The ancient structure as it appears in the drawings of Bernardino Amico underwent major changes, with its area substantially increased over time. The sacred edifice which exists today is very large and well-lit. It consists of a nave and two aisles, with a raised apse where the friars’ choir is located.
A Nativity scene is represented on the stained glass windows, a result of the modifications carried out in the year 2000. At the end of the aisle on the right is the altar dedicated to St. Catherine, while to the right, in a recessed area, is the altar of the Virgin with the statue of the Child Jesus, which dates from the 18th century and is used during celebrations of the Christmas Solemnity in Bethlehem.
Worthy of note are the Crusader arches preserved at the entrance of the church that have been incorporated in the present structure and formerly were part of what is known as St. Jerome’s Cloister. In this area is a bas-relief donated by the Pope on the occasion of Jubilee 2000.
The Cloister of St. Jerome, so-named because it allows direct access to the cave dedicated to that Saint, was restored by the Italian architect Antonio Barluzzi in 1947. During this work, Father Bagatti provided assistance to the archaeological surveys of the caves lying below.
For the restoration of the cloister it was necessary to insert new columns where the original ones were missing in order to provide additional support to the structure. This was done in a manner to preserve the original structure, a clear example being the simple and linear modern capitals which alternate with the more richly decorated Crusader ones.
From the Cloister one can enter the Chapel of St. Helena, which is in fact what remains from the base of the Crusader bell tower. The chapel contains 12th century frescoes in a poor state of preservation but very interesting stylistically. From the entrance, to the right of the cloister, can be seen an entry door to the church used by the Latins for the official entries of the Pope, since the right to enter through the principal door is accorded solely to the Custos of the Holy Land and the Patriarchs.
On the opposite side is the entry to the Franciscan Convent, which represents an enlargement of the Crusader monastery. Remaining elements from the Crusader monastery include the entrance hall with pointed arches, the perimeter walls giving access to the north side of the convent, the storeroom and cisterns, some of them dating from even earlier periods.
By passing through the basement of the convent one can enter the place that by tradition is known as the Washing of Jesus.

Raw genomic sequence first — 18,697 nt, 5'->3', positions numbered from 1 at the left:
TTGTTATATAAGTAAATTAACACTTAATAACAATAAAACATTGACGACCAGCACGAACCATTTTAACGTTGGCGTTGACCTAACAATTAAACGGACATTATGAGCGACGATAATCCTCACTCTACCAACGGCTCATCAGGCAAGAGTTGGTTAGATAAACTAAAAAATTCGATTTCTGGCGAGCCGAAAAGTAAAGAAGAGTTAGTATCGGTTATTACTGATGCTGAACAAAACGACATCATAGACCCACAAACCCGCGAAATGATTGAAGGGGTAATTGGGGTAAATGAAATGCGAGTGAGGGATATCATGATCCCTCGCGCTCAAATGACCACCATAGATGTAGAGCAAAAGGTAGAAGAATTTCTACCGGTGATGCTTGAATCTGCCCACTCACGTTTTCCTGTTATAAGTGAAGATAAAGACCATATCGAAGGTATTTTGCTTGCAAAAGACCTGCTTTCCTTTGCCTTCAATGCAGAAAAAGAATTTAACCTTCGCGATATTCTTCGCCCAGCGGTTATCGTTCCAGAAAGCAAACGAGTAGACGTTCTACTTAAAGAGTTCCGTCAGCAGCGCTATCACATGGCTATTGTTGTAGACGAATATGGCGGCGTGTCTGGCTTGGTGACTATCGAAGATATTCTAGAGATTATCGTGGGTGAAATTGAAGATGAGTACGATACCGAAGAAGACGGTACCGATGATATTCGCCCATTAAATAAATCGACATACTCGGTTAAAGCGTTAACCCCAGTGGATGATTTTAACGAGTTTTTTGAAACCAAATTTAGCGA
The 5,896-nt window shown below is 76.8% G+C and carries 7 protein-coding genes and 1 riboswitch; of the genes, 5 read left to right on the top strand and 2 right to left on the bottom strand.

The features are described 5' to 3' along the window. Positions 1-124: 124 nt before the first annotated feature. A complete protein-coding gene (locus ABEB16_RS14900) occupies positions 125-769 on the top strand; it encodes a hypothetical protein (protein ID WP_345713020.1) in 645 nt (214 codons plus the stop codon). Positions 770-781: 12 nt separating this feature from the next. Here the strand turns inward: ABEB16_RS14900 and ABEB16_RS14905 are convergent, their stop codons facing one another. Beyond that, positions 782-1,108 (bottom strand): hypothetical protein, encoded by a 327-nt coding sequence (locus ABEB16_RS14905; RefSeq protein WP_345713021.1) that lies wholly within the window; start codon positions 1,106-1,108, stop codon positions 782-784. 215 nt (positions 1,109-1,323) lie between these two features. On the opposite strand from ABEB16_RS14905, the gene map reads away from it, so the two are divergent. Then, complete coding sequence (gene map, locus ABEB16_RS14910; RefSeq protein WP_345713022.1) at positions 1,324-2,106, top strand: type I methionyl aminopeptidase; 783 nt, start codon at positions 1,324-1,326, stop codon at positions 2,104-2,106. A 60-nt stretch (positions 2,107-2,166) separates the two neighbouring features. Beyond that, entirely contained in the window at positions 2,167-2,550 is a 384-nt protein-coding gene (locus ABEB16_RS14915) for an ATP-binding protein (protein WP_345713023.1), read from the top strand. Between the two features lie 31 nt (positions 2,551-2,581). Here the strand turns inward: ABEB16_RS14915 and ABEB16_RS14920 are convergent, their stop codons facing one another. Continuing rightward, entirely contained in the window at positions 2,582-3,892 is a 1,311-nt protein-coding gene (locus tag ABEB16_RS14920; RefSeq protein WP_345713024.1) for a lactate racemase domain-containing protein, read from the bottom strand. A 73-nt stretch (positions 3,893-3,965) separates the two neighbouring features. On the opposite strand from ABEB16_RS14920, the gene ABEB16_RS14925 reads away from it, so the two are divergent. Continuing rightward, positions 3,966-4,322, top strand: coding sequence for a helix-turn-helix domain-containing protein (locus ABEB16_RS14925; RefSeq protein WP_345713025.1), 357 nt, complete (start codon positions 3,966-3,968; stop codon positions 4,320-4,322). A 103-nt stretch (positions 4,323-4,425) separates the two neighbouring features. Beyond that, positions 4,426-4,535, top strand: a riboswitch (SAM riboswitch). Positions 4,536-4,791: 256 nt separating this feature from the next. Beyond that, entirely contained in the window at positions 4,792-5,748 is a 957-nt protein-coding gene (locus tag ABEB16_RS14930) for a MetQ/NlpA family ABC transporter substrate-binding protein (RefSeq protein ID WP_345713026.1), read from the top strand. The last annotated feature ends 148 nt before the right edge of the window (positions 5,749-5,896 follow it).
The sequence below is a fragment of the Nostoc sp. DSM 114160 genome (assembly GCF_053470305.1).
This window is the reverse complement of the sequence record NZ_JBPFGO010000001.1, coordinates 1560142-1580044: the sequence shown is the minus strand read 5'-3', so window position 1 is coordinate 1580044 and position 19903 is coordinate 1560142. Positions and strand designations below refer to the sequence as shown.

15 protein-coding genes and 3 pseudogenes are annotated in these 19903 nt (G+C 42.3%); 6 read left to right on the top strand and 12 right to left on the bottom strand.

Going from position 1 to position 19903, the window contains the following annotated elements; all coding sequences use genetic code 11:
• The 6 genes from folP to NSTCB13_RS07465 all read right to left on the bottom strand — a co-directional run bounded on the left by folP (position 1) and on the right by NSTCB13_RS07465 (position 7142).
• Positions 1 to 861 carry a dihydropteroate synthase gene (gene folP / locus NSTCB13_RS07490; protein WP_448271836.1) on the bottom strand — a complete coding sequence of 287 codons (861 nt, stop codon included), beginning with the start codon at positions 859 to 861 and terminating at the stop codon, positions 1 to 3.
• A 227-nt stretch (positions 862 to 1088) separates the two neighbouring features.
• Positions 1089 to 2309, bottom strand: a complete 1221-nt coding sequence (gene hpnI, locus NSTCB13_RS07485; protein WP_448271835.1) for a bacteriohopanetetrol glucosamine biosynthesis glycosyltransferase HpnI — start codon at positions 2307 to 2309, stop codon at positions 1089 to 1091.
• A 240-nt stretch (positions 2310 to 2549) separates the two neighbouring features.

Entering the Cloister of St. Jerome and heading towards the church, one can enter through a small door the chapel commonly known as “St. Helena”.
During the Crusader period the Justinian narthex was subdivided, and one of the areas was given to the chapel. This displays elements of Crusader architecture along with Crusader-era frescoes from the twelfth century that, as Father Vincent declared, are of very high quality, although today they are in a poor state of preservation.
In the apse is a representation of Christ on the Throne between the Virgin and St. John the Evangelist. On the arch is an interesting representation in the form of a medallion in which one can recognize the Hetoimasia, a Byzantine iconographic theme represented by an empty throne awaiting the arrival of Christ for the Last Judgment.
On the other walls are representations of figures of saints.
The convent was constructed above the remains of the caves of the first monks who settled near the Grotto of the Nativity and of the initial Crusader monastery of Augustinian Canons. The basic structure of the convent remains that of the Crusader monastery, although it has been substantially enlarged and modified.
Clear signs of the Crusader architecture are still to be seen in the large entrance hall of the Convent, as well as in the underground areas. Entering into the ancient Crusader storage area, and passing through the area used today for elevators, it is possible to make out the ancient Crusader cistern.
The façade and entry to the Crusader monastery were located on the northern side of the structure, facing onto the area used today for Convent parking and the entrance into the Casa Nova.
The place known as the “Bathing Basin of Jesus” is accessible only from the convent. The site, full of historical and archaeological interest, has yet to be studied in detail. It is known, however, that the rock here has maintained its form unchanged since the time in which these places were tread upon by the Holy Family.
This very suggestive element leads us into a circular cave at the center of which a large round receptacle has been hollowed out, known traditionally as the place of Jesus’ first bathing. The scene of the washing never fails to appear in Eastern icons and in ancient representations of the Nativity. This area was discovered by an enterprising sacristan at the end of the nineteenth century.
The sacredness of the place has been transmitted by a number of ancient witnesses such as Arculf (De locis sanctis, 670 AD, Book II, Chapter 3) who tells of having washed his face here. The site needs to be further studied, but one can already hypothesize that it must have served some function prior to Jesus’ birth.